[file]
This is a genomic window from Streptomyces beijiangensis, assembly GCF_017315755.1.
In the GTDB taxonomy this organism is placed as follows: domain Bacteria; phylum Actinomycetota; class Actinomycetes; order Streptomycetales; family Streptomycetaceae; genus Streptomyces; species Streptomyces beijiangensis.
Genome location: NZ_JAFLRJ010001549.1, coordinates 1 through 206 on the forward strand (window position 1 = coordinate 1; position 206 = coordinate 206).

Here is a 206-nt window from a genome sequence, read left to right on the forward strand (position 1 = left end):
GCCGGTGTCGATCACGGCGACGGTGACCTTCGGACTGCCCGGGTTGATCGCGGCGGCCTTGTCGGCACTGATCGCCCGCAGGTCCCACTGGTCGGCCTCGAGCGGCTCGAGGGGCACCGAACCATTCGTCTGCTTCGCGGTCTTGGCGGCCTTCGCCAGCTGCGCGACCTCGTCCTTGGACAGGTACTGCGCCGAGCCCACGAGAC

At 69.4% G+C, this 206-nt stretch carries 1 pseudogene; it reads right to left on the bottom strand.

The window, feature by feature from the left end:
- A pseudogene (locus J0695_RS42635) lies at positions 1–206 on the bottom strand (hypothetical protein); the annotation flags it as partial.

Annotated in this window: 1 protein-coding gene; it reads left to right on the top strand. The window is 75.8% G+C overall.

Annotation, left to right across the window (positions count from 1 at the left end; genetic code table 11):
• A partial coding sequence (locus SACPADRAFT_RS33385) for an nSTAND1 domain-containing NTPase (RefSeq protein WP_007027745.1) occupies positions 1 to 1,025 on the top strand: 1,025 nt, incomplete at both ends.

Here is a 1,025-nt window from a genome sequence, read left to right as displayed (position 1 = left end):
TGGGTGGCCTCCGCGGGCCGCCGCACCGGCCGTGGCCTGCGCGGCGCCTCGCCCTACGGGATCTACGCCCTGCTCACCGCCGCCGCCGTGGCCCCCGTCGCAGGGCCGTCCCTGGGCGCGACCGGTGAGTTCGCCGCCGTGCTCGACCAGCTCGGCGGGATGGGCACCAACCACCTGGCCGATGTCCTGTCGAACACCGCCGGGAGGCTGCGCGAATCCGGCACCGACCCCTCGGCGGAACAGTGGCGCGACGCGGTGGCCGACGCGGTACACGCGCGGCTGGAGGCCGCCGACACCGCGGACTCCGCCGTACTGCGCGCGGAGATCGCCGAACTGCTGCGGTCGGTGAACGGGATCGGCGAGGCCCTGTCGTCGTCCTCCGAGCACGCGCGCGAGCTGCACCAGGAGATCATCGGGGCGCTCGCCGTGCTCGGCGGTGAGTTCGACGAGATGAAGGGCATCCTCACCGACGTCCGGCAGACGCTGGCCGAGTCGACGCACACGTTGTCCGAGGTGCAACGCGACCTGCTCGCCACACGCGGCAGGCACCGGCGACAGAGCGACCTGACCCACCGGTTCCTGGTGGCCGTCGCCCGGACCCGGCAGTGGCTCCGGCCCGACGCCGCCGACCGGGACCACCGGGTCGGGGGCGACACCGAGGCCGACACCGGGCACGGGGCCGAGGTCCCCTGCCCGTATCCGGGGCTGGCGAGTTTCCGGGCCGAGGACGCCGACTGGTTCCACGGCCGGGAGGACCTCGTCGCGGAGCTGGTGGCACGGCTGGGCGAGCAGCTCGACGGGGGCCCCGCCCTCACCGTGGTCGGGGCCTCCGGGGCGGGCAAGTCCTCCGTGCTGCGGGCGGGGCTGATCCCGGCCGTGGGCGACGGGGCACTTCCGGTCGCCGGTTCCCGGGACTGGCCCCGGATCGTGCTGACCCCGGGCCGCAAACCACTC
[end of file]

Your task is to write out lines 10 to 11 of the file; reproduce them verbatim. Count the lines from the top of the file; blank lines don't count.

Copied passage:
Annotation, left to right across the window (positions count from 1 at the left end; genetic code table 11):
• A partial coding sequence (locus SACPADRAFT_RS33385) for an nSTAND1 domain-containing NTPase (RefSeq protein WP_007027745.1) occupies positions 1 to 1,025 on the top strand: 1,025 nt, incomplete at both ends.